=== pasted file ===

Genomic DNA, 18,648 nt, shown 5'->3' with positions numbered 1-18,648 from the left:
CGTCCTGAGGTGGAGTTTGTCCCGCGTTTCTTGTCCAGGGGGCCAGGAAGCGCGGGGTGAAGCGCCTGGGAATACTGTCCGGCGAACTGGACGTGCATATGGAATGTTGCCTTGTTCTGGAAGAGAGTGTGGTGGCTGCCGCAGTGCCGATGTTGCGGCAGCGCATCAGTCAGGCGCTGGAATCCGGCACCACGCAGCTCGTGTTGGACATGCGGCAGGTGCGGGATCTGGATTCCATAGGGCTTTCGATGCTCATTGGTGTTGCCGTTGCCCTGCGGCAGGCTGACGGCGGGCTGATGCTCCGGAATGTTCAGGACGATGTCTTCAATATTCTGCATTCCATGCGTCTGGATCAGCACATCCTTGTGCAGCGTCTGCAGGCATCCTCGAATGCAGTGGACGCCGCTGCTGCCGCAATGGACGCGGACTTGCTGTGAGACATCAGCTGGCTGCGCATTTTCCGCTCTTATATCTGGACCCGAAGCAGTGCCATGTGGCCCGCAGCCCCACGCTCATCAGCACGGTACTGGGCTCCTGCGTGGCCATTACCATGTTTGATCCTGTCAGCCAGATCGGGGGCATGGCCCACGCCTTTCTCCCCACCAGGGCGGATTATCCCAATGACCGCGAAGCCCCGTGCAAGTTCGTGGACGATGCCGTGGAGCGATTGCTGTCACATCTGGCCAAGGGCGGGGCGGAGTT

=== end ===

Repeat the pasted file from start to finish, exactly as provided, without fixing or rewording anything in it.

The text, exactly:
Genomic DNA, 18,648 nt, shown 5'->3' with positions numbered 1-18,648 from the left:
CGTCCTGAGGTGGAGTTTGTCCCGCGTTTCTTGTCCAGGGGGCCAGGAAGCGCGGGGTGAAGCGCCTGGGAATACTGTCCGGCGAACTGGACGTGCATATGGAATGTTGCCTTGTTCTGGAAGAGAGTGTGGTGGCTGCCGCAGTGCCGATGTTGCGGCAGCGCATCAGTCAGGCGCTGGAATCCGGCACCACGCAGCTCGTGTTGGACATGCGGCAGGTGCGGGATCTGGATTCCATAGGGCTTTCGATGCTCATTGGTGTTGCCGTTGCCCTGCGGCAGGCTGACGGCGGGCTGATGCTCCGGAATGTTCAGGACGATGTCTTCAATATTCTGCATTCCATGCGTCTGGATCAGCACATCCTTGTGCAGCGTCTGCAGGCATCCTCGAATGCAGTGGACGCCGCTGCTGCCGCAATGGACGCGGACTTGCTGTGAGACATCAGCTGGCTGCGCATTTTCCGCTCTTATATCTGGACCCGAAGCAGTGCCATGTGGCCCGCAGCCCCACGCTCATCAGCACGGTACTGGGCTCCTGCGTGGCCATTACCATGTTTGATCCTGTCAGCCAGATCGGGGGCATGGCCCACGCCTTTCTCCCCACCAGGGCGGATTATCCCAATGACCGCGAAGCCCCGTGCAAGTTCGTGGACGATGCCGTGGAGCGATTGCTGTCACATCTGGCCAAGGGCGGGGCGGAGTT